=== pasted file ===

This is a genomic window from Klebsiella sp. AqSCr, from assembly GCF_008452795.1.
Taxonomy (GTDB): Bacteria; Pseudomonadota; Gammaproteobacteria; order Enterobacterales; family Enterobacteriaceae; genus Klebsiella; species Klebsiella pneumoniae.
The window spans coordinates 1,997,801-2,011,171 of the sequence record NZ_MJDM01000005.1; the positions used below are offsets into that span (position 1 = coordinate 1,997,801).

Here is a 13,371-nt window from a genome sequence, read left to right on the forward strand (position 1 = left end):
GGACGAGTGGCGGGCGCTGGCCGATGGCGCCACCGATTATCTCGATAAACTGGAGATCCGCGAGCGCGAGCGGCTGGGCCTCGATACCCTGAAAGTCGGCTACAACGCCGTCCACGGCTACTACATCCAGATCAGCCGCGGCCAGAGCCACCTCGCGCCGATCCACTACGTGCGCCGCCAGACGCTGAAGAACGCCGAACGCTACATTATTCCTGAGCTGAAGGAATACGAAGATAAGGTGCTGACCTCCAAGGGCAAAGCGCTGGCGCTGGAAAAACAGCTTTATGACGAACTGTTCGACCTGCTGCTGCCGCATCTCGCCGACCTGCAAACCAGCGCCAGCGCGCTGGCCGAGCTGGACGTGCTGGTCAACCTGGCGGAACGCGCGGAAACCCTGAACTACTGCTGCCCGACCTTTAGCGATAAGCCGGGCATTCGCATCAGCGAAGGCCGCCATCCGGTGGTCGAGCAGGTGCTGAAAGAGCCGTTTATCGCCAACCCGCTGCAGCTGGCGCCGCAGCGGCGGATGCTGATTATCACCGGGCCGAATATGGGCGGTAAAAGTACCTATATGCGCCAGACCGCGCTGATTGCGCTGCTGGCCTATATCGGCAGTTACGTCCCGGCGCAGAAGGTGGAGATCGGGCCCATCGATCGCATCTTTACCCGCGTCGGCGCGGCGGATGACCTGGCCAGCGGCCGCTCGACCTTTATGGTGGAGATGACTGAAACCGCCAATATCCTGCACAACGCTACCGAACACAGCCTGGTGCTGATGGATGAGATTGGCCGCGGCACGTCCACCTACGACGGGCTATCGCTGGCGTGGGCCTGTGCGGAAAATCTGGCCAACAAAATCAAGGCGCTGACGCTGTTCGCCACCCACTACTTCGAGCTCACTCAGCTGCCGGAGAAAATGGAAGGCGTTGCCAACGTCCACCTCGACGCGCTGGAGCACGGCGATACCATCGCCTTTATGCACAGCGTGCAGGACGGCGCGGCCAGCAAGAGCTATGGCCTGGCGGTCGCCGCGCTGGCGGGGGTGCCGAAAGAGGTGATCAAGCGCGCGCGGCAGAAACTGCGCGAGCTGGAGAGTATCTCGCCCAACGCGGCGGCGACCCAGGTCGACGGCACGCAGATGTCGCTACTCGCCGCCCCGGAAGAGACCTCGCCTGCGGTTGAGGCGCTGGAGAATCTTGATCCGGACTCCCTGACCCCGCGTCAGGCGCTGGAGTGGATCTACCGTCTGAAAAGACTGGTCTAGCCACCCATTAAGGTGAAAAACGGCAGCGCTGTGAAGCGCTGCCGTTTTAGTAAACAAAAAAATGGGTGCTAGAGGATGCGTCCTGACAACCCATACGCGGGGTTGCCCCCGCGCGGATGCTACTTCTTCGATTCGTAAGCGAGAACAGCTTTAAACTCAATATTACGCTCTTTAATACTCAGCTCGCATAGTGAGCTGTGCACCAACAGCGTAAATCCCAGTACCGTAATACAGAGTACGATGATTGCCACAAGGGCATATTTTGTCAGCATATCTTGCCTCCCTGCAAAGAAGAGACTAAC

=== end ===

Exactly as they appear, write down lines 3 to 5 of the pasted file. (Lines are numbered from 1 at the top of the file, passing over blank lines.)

The window spans coordinates 1,997,801-2,011,171 of the sequence record NZ_MJDM01000005.1; the positions used below are offsets into that span (position 1 = coordinate 1,997,801).

Here is a 13,371-nt window from a genome sequence, read left to right on the forward strand (position 1 = left end):
GGACGAGTGGCGGGCGCTGGCCGATGGCGCCACCGATTATCTCGATAAACTGGAGATCCGCGAGCGCGAGCGGCTGGGCCTCGATACCCTGAAAGTCGGCTACAACGCCGTCCACGGCTACTACATCCAGATCAGCCGCGGCCAGAGCCACCTCGCGCCGATCCACTACGTGCGCCGCCAGACGCTGAAGAACGCCGAACGCTACATTATTCCTGAGCTGAAGGAATACGAAGATAAGGTGCTGACCTCCAAGGGCAAAGCGCTGGCGCTGGAAAAACAGCTTTATGACGAACTGTTCGACCTGCTGCTGCCGCATCTCGCCGACCTGCAAACCAGCGCCAGCGCGCTGGCCGAGCTGGACGTGCTGGTCAACCTGGCGGAACGCGCGGAAACCCTGAACTACTGCTGCCCGACCTTTAGCGATAAGCCGGGCATTCGCATCAGCGAAGGCCGCCATCCGGTGGTCGAGCAGGTGCTGAAAGAGCCGTTTATCGCCAACCCGCTGCAGCTGGCGCCGCAGCGGCGGATGCTGATTATCACCGGGCCGAATATGGGCGGTAAAAGTACCTATATGCGCCAGACCGCGCTGATTGCGCTGCTGGCCTATATCGGCAGTTACGTCCCGGCGCAGAAGGTGGAGATCGGGCCCATCGATCGCATCTTTACCCGCGTCGGCGCGGCGGATGACCTGGCCAGCGGCCGCTCGACCTTTATGGTGGAGATGACTGAAACCGCCAATATCCTGCACAACGCTACCGAACACAGCCTGGTGCTGATGGATGAGATTGGCCGCGGCACGTCCACCTACGACGGGCTATCGCTGGCGTGGGCCTGTGCGGAAAATCTGGCCAACAAAATCAAGGCGCTGACGCTGTTCGCCACCCACTACTTCGAGCTCACTCAGCTGCCGGAGAAAATGGAAGGCGTTGCCAACGTCCACCTCGACGCGCTGGAGCACGGCGATACCATCGCCTTTATGCACAGCGTGCAGGACGGCGCGGCCAGCAAGAGCTATGGCCTGGCGGTCGCCGCGCTGGCGGGGGTGCCGAAAGAGGTGATCAAGCGCGCGCGGCAGAAACTGCGCGAGCTGGAGAGTATCTCGCCCAACGCGGCGGCGACCCAGGTCGACGGCACGCAGATGTCGCTACTCGCCGCCCCGGAAGAGACCTCGCCTGCGGTTGAGGCGCTGGAGAATCTTGATCCGGACTCCCTGACCCCGCGTCAGGCGCTGGAGTGGATCTACCGTCTGAAAAGACTGGTCTAGCCACCCATTAAGGTGAAAAACGGCAGCGCTGTGAAGCGCTGCCGTTTTAGTAAACAAAAAAATGGGTGCTAGAGGATGCGTCCTGACAACCCATACGCGGGGTTGCCCCCGCGCGGATGCTACTTCTTCGATTCGTAAGCGAGAACAGCTTTAAACTCAATATTACGCTCTTTAATACTCAGCTCGCATAGTGAGCTGTGCACCAACAGCGTAAATCCCAGTACCGTAATACAGAGTACGATGATTGCCACAAGGGCATATTTTGTCAGCATATCTTGCCTCCCTGCAAAGAAGAGACTAAC